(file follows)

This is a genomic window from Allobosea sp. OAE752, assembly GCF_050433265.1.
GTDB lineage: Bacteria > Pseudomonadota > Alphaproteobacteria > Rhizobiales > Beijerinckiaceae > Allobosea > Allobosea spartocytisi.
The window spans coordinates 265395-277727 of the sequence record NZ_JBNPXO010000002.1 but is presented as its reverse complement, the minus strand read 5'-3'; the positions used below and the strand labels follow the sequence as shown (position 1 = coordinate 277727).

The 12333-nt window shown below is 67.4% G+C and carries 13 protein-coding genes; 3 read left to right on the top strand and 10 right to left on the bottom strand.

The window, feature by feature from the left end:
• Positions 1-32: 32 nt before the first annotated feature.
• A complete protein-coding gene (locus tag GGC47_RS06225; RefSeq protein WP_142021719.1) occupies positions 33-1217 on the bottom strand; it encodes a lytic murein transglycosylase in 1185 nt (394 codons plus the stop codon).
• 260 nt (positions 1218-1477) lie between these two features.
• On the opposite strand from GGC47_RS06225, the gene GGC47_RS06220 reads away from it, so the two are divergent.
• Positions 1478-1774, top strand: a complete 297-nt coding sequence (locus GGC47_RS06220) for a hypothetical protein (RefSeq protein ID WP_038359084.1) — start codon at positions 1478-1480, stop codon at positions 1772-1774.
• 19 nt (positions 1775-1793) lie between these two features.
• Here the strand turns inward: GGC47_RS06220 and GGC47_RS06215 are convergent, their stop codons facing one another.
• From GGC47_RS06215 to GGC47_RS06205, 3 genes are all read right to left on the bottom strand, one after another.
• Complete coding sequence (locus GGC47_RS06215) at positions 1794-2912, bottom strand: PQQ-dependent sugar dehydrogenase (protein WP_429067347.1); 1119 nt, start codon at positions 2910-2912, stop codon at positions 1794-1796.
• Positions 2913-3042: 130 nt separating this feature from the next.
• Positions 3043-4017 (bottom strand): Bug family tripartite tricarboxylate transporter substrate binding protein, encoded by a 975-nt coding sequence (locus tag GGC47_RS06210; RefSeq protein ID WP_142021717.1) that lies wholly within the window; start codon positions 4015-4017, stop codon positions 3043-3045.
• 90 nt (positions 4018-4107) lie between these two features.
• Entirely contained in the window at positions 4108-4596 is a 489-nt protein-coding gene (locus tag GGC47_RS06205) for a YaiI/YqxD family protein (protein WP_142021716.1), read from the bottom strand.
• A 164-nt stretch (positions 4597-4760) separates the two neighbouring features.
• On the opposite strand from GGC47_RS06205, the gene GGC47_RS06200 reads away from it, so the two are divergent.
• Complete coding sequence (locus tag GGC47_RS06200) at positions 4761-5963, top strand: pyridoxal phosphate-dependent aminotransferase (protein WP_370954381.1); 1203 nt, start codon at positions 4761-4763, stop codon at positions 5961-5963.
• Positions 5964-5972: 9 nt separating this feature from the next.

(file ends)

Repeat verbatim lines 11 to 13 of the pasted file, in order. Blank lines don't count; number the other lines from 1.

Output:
• 19 nt (positions 1775-1793) lie between these two features.
• Here the strand turns inward: GGC47_RS06220 and GGC47_RS06215 are convergent, their stop codons facing one another.
• From GGC47_RS06215 to GGC47_RS06205, 3 genes are all read right to left on the bottom strand, one after another.